PARTICIPATION IN A SPECIALISED EXERCISE INTERVENTION IMPROVED PHYSICAL FUNCTION AND HEALTH-RELATED QUALITY OF LIFE IN PEOPLE WITH HAEMATOLOGICAL CANCERS
Author(s): ,
Jennifer Nicol
Affiliations:
School of Human Movement and Nutrition Sciences,The University of Queensland,Brisbane,Australia
,
Michelle Hill
Affiliations:
QIMR Berghofer Medical Research Institute,Brisbane,Australia
,
Mary Smith
Affiliations:
Aspire Fitness and Rehabilitation,Brisbane,Australia
,
Molly Shevill
Affiliations:
Aspire Fitness and Rehabilitation,Brisbane,Australia
,
Deb Pickersgill
Affiliations:
Aspire Fitness and Rehabilitation,Brisbane,Australia
,
Dane Larsen
Affiliations:
Aspire Fitness and Rehabilitation,Brisbane,Australia
,
Amanda Donaghue
Affiliations:
Aspire Fitness and Rehabilitation,Brisbane,Australia
,
Alice Pashley
Affiliations:
School of Human Movement and Nutrition Sciences,The University of Queensland,Brisbane,Australia
,
Caroline Pollard
Affiliations:
Leukaemia Foundation of Australia,Brisbane,Australia
,
Maryanne Skarparis
Affiliations:
Leukaemia Foundation of Australia,Brisbane,Australia
,
Michele Leis
Affiliations:
Leukaemia Foundation of Australia,Brisbane,Australia
Tina Skinner
Affiliations:
School of Human Movement and Nutrition Sciences,The University of Queensland,Brisbane,Australia
EHA Library. Nicol J. Jun 15, 2019; 267131; PS1514
Jennifer Nicol
Jennifer Nicol
Contributions
Abstract

Abstract: PS1514

Type: Poster Presentation

Presentation during EHA24: On Saturday, June 15, 2019 from 17:30 - 19:00

Location: Poster area

Background

Exercise has been shown to improve quality of life and physical function in patients with solid tumours, such as colorectal, breast and prostate. In haematological cancers, there is some evidence that aerobic physical activity improves fatigue and depression, though its effect on quality of life and physical function is less clear. Assessment of programs, such as Fit to Thrive (FTT), a community-based individualised, supervised exercise program offered to people with haematological cancers, may assist with future recommendations in this population.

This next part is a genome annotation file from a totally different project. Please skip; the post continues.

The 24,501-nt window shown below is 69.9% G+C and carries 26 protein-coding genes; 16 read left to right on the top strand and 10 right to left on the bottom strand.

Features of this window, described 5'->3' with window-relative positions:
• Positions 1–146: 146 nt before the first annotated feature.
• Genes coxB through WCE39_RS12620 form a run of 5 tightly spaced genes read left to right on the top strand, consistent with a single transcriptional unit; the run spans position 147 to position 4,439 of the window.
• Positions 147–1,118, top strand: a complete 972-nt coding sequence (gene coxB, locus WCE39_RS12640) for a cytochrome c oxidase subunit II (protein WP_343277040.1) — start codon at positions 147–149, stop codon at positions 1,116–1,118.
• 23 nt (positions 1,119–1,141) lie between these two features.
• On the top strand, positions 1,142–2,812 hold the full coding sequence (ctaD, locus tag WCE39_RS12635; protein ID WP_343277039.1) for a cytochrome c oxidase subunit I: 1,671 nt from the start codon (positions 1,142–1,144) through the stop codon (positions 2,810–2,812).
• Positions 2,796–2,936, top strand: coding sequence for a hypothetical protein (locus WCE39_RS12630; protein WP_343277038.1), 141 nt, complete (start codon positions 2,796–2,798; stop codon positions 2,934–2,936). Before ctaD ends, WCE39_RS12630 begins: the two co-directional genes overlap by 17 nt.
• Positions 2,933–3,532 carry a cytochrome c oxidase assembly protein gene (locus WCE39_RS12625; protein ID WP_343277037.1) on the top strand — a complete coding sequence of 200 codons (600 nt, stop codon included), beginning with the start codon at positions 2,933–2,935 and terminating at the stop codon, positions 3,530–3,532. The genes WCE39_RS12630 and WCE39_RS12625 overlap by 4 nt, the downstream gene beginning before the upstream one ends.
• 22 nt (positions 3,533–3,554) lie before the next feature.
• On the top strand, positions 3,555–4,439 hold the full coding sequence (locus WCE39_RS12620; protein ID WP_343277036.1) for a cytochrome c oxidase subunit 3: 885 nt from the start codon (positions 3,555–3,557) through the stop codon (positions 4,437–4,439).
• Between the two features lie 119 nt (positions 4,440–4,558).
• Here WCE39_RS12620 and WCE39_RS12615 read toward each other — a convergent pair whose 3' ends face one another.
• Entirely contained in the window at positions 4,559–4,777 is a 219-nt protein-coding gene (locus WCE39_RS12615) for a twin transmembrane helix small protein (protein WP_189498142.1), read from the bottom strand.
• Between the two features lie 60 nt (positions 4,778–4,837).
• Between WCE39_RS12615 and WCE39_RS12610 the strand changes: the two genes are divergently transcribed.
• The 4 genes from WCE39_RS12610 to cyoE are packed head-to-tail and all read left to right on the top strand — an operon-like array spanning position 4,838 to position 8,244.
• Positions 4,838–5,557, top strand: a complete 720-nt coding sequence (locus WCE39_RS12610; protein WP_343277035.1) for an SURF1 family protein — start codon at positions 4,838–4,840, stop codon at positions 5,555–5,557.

Aims

This study aimed to assess the effect of the FTT program on physical function and health-related quality of life (HRQoL) in people with haematological cancers.

Methods
The 12-week FTT program utilised progressive aerobic and resistance training, supervised by an Accredited Exercise Physiologist, in small groups (n=6), twice weekly, for 8 weeks, with an additional 4 weeks of associated psychosocial and peer support. Participants had stable disease and were off treatment or on maintenance therapy. Physical function was assessed at baseline and immediately after the intervention via the six minute walk (6MW), functional forward reach (FFR) and 5 times-sit-to-stand (5TSTS) tests. HRQoL was measured using the 36-item Short Form Survey Instrument (SF-36) and the Functional Assessment of Cancer Therapy General (FACT-G) at baseline, immediately post-intervention and, for a subset of participants, at 3 months post-intervention. Minimally important differences (MID) involved a change of 2 points for the SF-36, 3 points for the FACT-G and +50m for 6MW. A reach of ≤25cm on the FFR predicted a moderate risk of falls.

Results
Participants (n=106; lymphoma 35%, myeloma 30%, leukaemia 26%, other 8%) who attended the FTT program between 2014 and 2016 were included in this analysis. Significant improvements in functional measures were observed for 6MW (+54.7m [95% CI 40.5, 69.0] p<0.001), 5TSTS (-1.9 sec [95% CI -2.5, -1.2] p<0.001) and FFR (+2.7cm [95% CI 1.5, 4.0] p<0.001), with the MID achieved by 56% of participants for the 6MW. Of participants with a predicted moderate risk of falls on initial assessment (n=6), 67% (n=4) achieved >25cm on the FFR after the intervention. The SF-36 physical component summary (PCS) significantly increased (+4.99 [95% CI 3.29, 6.68] p<0.001) immediately following the intervention, with 68% (n=72) of participants achieving the MID. The improvement in the SF-36 mental component summary (MCS) also achieved statistical significance (+2.81 [95% CI 0.54, 5.08] p=0.02), with 51% (n=54) achieving the MID. FACT-G scores improved significantly from pre- to post-intervention (+5.50 [95%CI 2.52, 8.47], p<0.001) with 58% (n=62) of participants meeting the MID. MID improvements in PCS and FACT-G were maintained in 77% (n=20/26) and 95% (n=19/20) of participants 3 months following completion of the program.

Conclusion
The FTT program was effective in improving and maintaining physical function and HRQoL, with some evidence for long-term effects. An individually-prescribed exercise program supervised by an Accredited Exercise Physiologist should be considered as part of standard care to improve function and HRQoL in patients with stable haematological cancer.

Session topic: 35. Quality of life, palliative & supportive care, ethics and health economics

Keyword(s): Hematological malignancy, Quality of life, Supportive care

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